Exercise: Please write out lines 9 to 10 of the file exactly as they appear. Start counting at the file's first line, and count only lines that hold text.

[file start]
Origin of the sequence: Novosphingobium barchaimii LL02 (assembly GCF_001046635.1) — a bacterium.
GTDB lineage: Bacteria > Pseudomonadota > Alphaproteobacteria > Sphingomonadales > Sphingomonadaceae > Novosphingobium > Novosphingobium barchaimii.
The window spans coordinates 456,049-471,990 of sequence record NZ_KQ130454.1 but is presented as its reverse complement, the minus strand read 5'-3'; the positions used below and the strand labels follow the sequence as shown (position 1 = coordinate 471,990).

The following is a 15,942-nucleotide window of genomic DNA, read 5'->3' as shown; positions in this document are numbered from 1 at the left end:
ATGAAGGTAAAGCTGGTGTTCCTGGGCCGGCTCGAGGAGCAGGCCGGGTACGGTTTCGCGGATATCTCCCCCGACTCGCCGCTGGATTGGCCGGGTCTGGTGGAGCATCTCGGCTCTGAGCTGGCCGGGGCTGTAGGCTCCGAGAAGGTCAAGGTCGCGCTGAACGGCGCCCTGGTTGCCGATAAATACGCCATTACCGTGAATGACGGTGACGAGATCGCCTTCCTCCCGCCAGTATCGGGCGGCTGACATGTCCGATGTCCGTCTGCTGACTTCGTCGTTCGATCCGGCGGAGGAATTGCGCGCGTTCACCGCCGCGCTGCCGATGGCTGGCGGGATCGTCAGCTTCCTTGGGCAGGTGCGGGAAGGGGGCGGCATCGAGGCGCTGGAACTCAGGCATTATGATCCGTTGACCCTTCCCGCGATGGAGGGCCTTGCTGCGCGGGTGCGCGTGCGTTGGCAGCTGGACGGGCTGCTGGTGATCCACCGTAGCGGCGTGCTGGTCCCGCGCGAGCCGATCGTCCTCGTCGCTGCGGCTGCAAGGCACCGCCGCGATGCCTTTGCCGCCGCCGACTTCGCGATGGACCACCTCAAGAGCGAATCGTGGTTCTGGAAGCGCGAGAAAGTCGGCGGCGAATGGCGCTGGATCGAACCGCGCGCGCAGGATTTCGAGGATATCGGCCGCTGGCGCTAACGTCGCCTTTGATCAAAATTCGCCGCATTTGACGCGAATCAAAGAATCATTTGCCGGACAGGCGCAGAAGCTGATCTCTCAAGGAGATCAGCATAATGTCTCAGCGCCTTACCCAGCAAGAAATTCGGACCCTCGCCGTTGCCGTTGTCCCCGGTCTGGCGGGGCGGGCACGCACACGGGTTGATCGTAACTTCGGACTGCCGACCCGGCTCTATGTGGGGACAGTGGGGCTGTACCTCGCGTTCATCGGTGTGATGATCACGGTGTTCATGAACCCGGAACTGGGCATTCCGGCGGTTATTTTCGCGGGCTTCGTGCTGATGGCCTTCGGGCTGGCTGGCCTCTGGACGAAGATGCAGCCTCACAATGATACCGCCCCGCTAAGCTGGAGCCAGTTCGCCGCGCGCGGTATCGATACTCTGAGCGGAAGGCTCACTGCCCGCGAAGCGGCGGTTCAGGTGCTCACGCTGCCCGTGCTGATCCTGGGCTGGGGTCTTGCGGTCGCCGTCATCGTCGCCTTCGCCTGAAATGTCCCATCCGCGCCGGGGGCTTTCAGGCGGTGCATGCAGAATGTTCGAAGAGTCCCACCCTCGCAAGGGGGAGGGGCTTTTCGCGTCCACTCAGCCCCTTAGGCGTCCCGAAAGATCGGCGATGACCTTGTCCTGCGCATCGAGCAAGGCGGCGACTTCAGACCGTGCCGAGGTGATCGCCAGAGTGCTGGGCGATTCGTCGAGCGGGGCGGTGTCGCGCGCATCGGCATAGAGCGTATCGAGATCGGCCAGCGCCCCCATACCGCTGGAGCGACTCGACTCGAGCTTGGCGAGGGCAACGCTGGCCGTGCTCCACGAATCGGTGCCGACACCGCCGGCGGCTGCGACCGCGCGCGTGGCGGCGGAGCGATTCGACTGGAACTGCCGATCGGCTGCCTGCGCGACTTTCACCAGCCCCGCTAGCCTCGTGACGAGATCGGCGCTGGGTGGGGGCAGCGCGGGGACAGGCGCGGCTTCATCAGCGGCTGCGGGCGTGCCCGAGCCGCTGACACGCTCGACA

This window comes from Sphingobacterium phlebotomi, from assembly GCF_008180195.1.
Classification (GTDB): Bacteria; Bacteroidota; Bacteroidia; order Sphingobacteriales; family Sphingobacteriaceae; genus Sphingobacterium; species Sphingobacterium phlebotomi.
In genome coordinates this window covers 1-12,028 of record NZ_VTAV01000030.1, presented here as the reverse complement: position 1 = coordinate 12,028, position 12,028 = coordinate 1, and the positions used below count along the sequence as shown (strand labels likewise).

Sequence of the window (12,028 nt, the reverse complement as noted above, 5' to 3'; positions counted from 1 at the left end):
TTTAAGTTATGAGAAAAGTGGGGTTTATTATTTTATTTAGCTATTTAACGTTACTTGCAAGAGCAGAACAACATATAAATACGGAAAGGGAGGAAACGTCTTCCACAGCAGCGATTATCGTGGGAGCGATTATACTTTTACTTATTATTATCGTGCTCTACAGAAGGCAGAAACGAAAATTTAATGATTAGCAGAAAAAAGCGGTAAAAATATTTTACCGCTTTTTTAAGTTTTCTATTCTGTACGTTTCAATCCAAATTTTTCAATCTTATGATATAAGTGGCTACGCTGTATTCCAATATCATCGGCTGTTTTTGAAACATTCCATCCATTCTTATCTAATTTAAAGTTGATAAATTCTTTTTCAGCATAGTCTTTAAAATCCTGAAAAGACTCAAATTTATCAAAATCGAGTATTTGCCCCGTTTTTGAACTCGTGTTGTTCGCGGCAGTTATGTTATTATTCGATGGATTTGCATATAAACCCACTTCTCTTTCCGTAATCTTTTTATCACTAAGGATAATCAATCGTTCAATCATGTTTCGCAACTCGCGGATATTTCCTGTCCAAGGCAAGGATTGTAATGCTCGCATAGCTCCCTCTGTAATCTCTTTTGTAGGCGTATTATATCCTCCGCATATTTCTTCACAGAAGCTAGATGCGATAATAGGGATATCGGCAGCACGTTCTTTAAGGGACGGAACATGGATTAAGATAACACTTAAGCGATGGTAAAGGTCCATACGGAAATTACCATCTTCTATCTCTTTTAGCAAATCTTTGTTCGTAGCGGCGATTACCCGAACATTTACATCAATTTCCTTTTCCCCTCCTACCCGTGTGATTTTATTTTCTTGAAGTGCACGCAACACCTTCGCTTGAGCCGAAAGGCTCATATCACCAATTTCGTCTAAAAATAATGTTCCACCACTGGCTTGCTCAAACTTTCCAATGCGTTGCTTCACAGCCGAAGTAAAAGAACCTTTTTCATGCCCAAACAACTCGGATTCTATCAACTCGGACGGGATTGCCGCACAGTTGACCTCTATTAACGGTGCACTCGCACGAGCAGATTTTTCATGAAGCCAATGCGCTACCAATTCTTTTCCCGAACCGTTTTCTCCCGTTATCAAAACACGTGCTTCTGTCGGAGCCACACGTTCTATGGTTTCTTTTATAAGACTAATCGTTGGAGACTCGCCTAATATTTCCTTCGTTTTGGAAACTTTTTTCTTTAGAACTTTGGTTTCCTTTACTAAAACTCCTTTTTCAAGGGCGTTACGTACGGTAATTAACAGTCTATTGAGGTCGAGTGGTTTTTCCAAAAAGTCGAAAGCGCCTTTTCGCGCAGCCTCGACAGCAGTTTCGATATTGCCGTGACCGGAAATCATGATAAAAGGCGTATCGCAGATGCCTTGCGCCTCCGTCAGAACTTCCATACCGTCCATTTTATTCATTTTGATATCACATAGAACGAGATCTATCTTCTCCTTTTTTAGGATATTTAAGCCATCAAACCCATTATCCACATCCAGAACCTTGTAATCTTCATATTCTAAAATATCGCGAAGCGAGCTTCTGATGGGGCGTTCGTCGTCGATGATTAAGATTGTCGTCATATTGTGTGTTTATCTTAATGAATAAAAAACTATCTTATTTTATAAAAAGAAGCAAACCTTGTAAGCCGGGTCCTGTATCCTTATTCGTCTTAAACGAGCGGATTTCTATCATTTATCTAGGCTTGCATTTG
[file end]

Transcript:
Sequence of the window (12,028 nt, the reverse complement as noted above, 5' to 3'; positions counted from 1 at the left end):
TTTAAGTTATGAGAAAAGTGGGGTTTATTATTTTATTTAGCTATTTAACGTTACTTGCAAGAGCAGAACAACATATAAATACGGAAAGGGAGGAAACGTCTTCCACAGCAGCGATTATCGTGGGAGCGATTATACTTTTACTTATTATTATCGTGCTCTACAGAAGGCAGAAACGAAAATTTAATGATTAGCAGAAAAAAGCGGTAAAAATATTTTACCGCTTTTTTAAGTTTTCTATTCTGTACGTTTCAATCCAAATTTTTCAATCTTATGATATAAGTGGCTACGCTGTATTCCAATATCATCGGCTGTTTTTGAAACATTCCATCCATTCTTATCTAATTTAAAGTTGATAAATTCTTTTTCAGCATAGTCTTTAAAATCCTGAAAAGACTCAAATTTATCAAAATCGAGTATTTGCCCCGTTTTTGAACTCGTGTTGTTCGCGGCAGTTATGTTATTATTCGATGGATTTGCATATAAACCCACTTCTCTTTCCGTAATCTTTTTATCACTAAGGATAATCAATCGTTCAATCATGTTTCGCAACTCGCGGATATTTCCTGTCCAAGGCAAGGATTGTAATGCTCGCATAGCTCCCTCTGTAATCTCTTTTGTAGGCGTATTATATCCTCCGCATATTTCTTCACAGAAGCTAGATGCGATAATAGGGATATCGGCAGCACGTTCTTTAAGGGACGGAACATGGATTAAGATAACACTTAAGCGATGGTAAAGGTCCATACGGAAATTACCATCTTCTATCTCTTTTAGCAAATCTTTGTTCGTAGCGGCGATTACCCGAACATTTACATCAATTTCCTTTTCCCCTCCTACCCGTGTGATTTTATTTTCTTGAAGTGCACGCAACACCTTCGCTTGAGCCGAAAGGCTCATATCACCAATTTCGTCTAAAAATAATGTTCCACCACTGGCTTGCTCAAACTTTCCAATGCGTTGCTTCACAGCCGAAGTAAAAGAACCTTTTTCATGCCCAAACAACTCGGATTCTATCAACTCGGACGGGATTGCCGCACAGTTGACCTCTATTAACGGTGCACTCGCACGAGCAGATTTTTCATGAAGCCAATGCGCTACCAATTCTTTTCCCGAACCGTTTTCTCCCGTTATCAAAACACGTGCTTCTGTCGGAGCCACACGTTCTATGGTTTCTTTTATAAGACTAATCGTTGGAGACTCGCCTAATATTTCCTTCGTTTTGGAAACTTTTTTCTTTAGAACTTTGGTTTCCTTTACTAAAACTCCTTTTTCAAGGGCGTTACGTACGGTAATTAACAGTCTATTGAGGTCGAGTGGTTTTTCCAAAAAGTCGAAAGCGCCTTTTCGCGCAGCCTCGACAGCAGTTTCGATATTGCCGTGACCGGAAATCATGATAAAAGGCGTATCGCAGATGCCTTGCGCCTCCGTCAGAACTTCCATACCGTCCATTTTATTCATTTTGATATCACATAGAACGAGATCTATCTTCTCCTTTTTTAGGATATTTAAGCCATCAAACCCATTATCCACATCCAGAACCTTGTAATCTTCATATTCTAAAATATCGCGAAGCGAGCTTCTGATGGGGCGTTCGTCGTCGATGATTAAGATTGTCGTCATATTGTGTGTTTATCTTAATGAATAAAAAACTATCTTATTTTATAAAAAGAAGCAAACCTTGTAAGCCGGGTCCTGTATCCTTATTCGTCTTAAACGAGCGGATTTCTATCATTTATCTAGGCTTGCATTTG